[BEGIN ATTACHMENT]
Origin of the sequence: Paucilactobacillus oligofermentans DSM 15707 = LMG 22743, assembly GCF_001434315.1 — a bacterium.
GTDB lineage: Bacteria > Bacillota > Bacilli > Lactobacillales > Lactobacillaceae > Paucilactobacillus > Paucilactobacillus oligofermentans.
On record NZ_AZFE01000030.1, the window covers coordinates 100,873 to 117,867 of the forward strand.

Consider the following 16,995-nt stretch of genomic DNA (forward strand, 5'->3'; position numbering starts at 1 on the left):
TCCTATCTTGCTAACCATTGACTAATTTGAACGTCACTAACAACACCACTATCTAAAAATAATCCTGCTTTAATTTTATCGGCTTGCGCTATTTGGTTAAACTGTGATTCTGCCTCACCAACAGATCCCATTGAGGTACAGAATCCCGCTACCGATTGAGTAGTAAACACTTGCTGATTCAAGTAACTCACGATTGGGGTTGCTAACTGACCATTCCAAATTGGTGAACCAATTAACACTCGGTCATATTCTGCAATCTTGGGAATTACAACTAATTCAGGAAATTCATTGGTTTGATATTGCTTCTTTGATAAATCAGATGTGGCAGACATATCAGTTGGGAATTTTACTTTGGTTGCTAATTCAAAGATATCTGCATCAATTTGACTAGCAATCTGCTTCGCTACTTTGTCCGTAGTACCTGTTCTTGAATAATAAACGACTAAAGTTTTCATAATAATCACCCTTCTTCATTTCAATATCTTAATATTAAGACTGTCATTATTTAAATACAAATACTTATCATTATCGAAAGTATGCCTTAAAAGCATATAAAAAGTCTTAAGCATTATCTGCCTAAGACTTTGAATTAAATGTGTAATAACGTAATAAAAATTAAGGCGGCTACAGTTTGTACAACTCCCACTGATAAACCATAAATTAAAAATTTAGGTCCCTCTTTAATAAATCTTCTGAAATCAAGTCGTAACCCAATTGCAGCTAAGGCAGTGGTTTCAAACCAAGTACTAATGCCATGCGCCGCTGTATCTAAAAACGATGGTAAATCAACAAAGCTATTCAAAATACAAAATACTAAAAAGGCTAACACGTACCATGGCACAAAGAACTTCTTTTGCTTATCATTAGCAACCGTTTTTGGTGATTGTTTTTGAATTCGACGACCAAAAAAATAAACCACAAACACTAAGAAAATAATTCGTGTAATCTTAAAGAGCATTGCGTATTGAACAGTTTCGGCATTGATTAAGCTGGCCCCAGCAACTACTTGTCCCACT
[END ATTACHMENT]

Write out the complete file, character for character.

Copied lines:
Origin of the sequence: Paucilactobacillus oligofermentans DSM 15707 = LMG 22743, assembly GCF_001434315.1 — a bacterium.
GTDB lineage: Bacteria > Bacillota > Bacilli > Lactobacillales > Lactobacillaceae > Paucilactobacillus > Paucilactobacillus oligofermentans.
On record NZ_AZFE01000030.1, the window covers coordinates 100,873 to 117,867 of the forward strand.

Consider the following 16,995-nt stretch of genomic DNA (forward strand, 5'->3'; position numbering starts at 1 on the left):
TCCTATCTTGCTAACCATTGACTAATTTGAACGTCACTAACAACACCACTATCTAAAAATAATCCTGCTTTAATTTTATCGGCTTGCGCTATTTGGTTAAACTGTGATTCTGCCTCACCAACAGATCCCATTGAGGTACAGAATCCCGCTACCGATTGAGTAGTAAACACTTGCTGATTCAAGTAACTCACGATTGGGGTTGCTAACTGACCATTCCAAATTGGTGAACCAATTAACACTCGGTCATATTCTGCAATCTTGGGAATTACAACTAATTCAGGAAATTCATTGGTTTGATATTGCTTCTTTGATAAATCAGATGTGGCAGACATATCAGTTGGGAATTTTACTTTGGTTGCTAATTCAAAGATATCTGCATCAATTTGACTAGCAATCTGCTTCGCTACTTTGTCCGTAGTACCTGTTCTTGAATAATAAACGACTAAAGTTTTCATAATAATCACCCTTCTTCATTTCAATATCTTAATATTAAGACTGTCATTATTTAAATACAAATACTTATCATTATCGAAAGTATGCCTTAAAAGCATATAAAAAGTCTTAAGCATTATCTGCCTAAGACTTTGAATTAAATGTGTAATAACGTAATAAAAATTAAGGCGGCTACAGTTTGTACAACTCCCACTGATAAACCATAAATTAAAAATTTAGGTCCCTCTTTAATAAATCTTCTGAAATCAAGTCGTAACCCAATTGCAGCTAAGGCAGTGGTTTCAAACCAAGTACTAATGCCATGCGCCGCTGTATCTAAAAACGATGGTAAATCAACAAAGCTATTCAAAATACAAAATACTAAAAAGGCTAACACGTACCATGGCACAAAGAACTTCTTTTGCTTATCATTAGCAACCGTTTTTGGTGATTGTTTTTGAATTCGACGACCAAAAAAATAAACCACAAACACTAAGAAAATAATTCGTGTAATCTTAAAGAGCATTGCGTATTGAACAGTTTCGGCATTGATTAAGCTGGCCCCAGCAACTACTTGTCCCACT